The case against share buybacks 1 comments
DanielXX's intro: Below is an illuminating writeup on a market investor's experiences with share buybacks on the Singapore stock market, and why he disapproves of them. It is a strong argument against share buyback mandates given the potential for abuse by insiders.
(P.S: The following were extracted from another source and is not my original work.)
Share buybacks are indeed controversial. I wish to offer the following observations regarding on-market share buybacks.
It is well known that companies sometimes overpay in their share buybacks. Some may then sit out long periods of lower prices without further buybacks. It is doubtful if such buybacks really contribute to shareholder value.
Companies often have share option schemes alongside share buybacks. Some executives may also be selling shares while the company carries out share buybacks. In particular, off-market share buybacks normally allow for a premium of 5-10 per cent over the prevailing market prices.
Investors thus need to be convinced that buybacks are not used to boost the share prices such that executives profit from their share options. Investors' suspicion will be further heightened if, as is quite often the case, independent directors are also eligible for share options.
Sustained share buybacks can eventually result in a measurable increase in the controlling shareholders' stake in a company. This is advantageous to them as the gain is acquired using the company's cash, not their own. Further, if the controlling shareholders are also eligible for share options, the stake may rise even faster.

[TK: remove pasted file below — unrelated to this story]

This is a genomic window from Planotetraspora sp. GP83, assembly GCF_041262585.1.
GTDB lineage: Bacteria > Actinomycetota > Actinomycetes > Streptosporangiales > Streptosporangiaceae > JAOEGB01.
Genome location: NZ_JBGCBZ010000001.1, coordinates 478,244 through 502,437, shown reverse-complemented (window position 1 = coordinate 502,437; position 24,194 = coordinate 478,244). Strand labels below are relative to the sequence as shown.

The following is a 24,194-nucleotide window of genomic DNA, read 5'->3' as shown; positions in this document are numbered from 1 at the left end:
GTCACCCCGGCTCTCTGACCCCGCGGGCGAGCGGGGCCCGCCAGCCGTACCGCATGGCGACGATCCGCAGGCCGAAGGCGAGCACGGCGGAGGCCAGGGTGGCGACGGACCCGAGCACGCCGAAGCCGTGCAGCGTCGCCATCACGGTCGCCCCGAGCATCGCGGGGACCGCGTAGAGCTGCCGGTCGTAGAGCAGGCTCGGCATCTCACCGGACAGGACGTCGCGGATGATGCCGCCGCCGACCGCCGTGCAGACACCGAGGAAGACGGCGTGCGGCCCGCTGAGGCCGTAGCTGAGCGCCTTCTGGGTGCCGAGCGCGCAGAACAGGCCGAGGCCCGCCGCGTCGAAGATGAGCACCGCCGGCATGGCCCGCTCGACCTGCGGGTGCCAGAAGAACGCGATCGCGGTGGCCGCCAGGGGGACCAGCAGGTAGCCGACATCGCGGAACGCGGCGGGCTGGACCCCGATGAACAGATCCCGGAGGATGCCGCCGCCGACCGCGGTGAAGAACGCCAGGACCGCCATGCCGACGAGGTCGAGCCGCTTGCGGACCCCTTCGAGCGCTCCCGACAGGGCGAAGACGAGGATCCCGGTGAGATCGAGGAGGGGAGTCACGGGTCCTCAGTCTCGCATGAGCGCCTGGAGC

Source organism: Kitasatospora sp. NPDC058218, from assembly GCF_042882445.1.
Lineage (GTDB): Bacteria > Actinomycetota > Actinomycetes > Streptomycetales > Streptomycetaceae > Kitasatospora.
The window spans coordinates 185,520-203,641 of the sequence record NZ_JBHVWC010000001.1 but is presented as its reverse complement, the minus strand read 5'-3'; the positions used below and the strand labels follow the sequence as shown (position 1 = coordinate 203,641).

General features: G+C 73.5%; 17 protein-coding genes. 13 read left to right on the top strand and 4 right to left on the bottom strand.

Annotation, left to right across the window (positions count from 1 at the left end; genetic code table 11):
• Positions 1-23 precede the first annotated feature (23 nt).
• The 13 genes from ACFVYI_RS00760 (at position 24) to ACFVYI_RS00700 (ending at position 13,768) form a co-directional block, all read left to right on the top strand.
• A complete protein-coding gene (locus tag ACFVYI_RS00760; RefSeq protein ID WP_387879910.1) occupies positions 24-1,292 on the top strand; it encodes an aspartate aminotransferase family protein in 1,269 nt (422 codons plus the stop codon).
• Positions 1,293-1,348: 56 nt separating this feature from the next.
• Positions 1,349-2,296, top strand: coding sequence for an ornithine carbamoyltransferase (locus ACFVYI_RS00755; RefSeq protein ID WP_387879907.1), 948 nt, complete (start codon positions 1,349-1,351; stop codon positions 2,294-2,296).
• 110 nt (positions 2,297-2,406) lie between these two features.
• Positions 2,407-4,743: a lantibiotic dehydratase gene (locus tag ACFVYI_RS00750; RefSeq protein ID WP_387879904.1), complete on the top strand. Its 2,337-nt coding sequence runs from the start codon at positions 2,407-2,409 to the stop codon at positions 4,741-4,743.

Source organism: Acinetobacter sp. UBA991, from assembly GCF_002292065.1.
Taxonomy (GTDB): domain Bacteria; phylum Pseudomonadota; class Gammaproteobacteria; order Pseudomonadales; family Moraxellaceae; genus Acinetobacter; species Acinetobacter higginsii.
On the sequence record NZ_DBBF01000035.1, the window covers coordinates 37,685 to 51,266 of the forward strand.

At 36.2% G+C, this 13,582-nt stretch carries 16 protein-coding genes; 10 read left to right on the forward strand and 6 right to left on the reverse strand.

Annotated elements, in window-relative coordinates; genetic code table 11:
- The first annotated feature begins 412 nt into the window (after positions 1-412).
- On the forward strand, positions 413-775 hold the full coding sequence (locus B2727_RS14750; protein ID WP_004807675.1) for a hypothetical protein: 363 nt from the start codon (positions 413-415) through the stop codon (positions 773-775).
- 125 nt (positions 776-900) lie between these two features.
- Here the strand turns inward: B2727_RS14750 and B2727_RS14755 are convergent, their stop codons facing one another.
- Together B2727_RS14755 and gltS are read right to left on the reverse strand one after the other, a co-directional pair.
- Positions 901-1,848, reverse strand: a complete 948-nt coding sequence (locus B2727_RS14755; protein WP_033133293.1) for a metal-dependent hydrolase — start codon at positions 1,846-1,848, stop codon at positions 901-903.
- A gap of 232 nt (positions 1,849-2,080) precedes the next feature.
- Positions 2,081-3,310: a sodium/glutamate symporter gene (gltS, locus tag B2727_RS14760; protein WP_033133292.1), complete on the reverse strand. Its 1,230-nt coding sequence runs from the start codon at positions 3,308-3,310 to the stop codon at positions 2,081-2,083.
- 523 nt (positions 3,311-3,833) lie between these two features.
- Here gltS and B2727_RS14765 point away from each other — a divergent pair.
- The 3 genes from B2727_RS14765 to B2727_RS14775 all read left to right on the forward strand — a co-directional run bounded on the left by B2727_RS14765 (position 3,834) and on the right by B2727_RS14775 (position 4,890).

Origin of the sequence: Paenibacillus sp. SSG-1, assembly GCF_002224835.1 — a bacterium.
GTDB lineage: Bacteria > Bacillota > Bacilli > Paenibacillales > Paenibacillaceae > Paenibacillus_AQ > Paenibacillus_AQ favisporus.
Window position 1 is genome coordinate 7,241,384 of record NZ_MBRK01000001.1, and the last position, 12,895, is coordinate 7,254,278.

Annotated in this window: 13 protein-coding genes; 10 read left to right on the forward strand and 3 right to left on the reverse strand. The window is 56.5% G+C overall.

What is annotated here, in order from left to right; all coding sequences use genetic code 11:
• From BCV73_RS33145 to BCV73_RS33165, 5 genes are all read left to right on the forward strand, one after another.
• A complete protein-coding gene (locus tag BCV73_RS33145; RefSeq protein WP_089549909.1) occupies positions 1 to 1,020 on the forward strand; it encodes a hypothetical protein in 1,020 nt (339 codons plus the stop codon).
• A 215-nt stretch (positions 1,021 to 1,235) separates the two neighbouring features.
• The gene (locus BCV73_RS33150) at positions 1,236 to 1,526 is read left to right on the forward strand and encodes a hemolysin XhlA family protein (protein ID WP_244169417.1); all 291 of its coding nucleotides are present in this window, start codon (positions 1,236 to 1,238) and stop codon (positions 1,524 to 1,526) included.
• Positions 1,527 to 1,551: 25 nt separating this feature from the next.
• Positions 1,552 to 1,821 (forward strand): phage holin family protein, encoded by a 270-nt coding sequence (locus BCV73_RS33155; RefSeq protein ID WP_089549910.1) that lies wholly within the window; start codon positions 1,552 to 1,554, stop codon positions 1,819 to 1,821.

Despite having substantial Section 44 tax credits, some companies show obvious preference for share buybacks over special cash dividends in capital management. The tax credits will benefit the shareholders only if distributed with dividends to them before Dec 31, 2007. As such, these companies need to explain clearly why special cash dividends - which are also cheaper and speedier to effect than share buybacks - are not preferred.
Companies will want investors to believe that share buybacks add value to their shares through improved financial ratios, including earnings per share (EPS) and return on equity (ROE). The irony is, CEOs and senior executives are also normally further rewarded upon such EPS and ROE improvements. Besides, such improvements are 'bought' with the company's cash and so are not 'performance' per se. Investors once again wonder, and legitimately so, if the buybacks are instituted primarily for the executives' benefit.
Discerning investors know also that for any given amount of cash earmarked for a payout, companies can just as easily deliver the same ROE impact - with Section 44 tax credits, if available, in tow - via a cash dividend distribution. As well, they know that if a company earns $10 million a year, its market capitalisation will be $100 million at a given time on a given price-earnings ratio of 10, whatever the number of shares it may have in issue. That is, the effect on its market capitalisation of a higher share price 'bought' on an improved EPS will have been cancelled out by that of the number of shares it so manages to take off the market via the same share buybacks.
Thus, the EPS and ROE benefits much heaped on share buybacks are not much more than an illusion after all. (Readers will want to note that these comments on EPS and ROE apply equally to capital reduction schemes which often are used either independently of or together with share buybacks by companies for their capital management.)
I believe companies should have policies to explicitly disqualify the undeserved 'performance' associated with share buybacks from executive pay computation.
(The above was extracted from a certain Kenneth Pang's letter to the Business Times forum dtd 28 Jun 06, without his permission, so thanks anyway Kenneth, and forgive me for my trespasses.